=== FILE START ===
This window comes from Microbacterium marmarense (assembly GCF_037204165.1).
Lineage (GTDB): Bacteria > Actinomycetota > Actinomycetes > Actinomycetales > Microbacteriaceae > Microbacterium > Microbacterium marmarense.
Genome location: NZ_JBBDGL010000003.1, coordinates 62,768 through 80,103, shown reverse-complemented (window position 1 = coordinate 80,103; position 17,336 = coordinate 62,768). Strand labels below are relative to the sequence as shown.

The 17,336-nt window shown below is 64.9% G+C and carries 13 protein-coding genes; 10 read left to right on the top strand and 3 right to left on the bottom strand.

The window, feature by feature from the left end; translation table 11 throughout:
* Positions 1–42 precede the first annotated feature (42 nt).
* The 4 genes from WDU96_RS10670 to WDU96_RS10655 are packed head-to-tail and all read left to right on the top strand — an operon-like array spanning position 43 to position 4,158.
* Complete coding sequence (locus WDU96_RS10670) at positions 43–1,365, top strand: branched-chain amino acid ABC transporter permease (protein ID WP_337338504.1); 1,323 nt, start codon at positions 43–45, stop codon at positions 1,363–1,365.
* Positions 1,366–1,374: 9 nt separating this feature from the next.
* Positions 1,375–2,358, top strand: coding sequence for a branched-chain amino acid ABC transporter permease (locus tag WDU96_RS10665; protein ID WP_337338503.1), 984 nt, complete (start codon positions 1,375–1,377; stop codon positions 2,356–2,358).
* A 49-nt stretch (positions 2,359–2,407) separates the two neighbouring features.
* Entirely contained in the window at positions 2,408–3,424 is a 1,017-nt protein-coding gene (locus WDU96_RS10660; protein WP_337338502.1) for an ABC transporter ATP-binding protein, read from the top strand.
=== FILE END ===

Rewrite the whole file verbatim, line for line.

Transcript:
This window comes from Microbacterium marmarense (assembly GCF_037204165.1).
Lineage (GTDB): Bacteria > Actinomycetota > Actinomycetes > Actinomycetales > Microbacteriaceae > Microbacterium > Microbacterium marmarense.
Genome location: NZ_JBBDGL010000003.1, coordinates 62,768 through 80,103, shown reverse-complemented (window position 1 = coordinate 80,103; position 17,336 = coordinate 62,768). Strand labels below are relative to the sequence as shown.

The 17,336-nt window shown below is 64.9% G+C and carries 13 protein-coding genes; 10 read left to right on the top strand and 3 right to left on the bottom strand.

The window, feature by feature from the left end; translation table 11 throughout:
* Positions 1–42 precede the first annotated feature (42 nt).
* The 4 genes from WDU96_RS10670 to WDU96_RS10655 are packed head-to-tail and all read left to right on the top strand — an operon-like array spanning position 43 to position 4,158.
* Complete coding sequence (locus WDU96_RS10670) at positions 43–1,365, top strand: branched-chain amino acid ABC transporter permease (protein ID WP_337338504.1); 1,323 nt, start codon at positions 43–45, stop codon at positions 1,363–1,365.
* Positions 1,366–1,374: 9 nt separating this feature from the next.
* Positions 1,375–2,358, top strand: coding sequence for a branched-chain amino acid ABC transporter permease (locus tag WDU96_RS10665; protein ID WP_337338503.1), 984 nt, complete (start codon positions 1,375–1,377; stop codon positions 2,356–2,358).
* A 49-nt stretch (positions 2,359–2,407) separates the two neighbouring features.
* Entirely contained in the window at positions 2,408–3,424 is a 1,017-nt protein-coding gene (locus WDU96_RS10660; protein WP_337338502.1) for an ABC transporter ATP-binding protein, read from the top strand.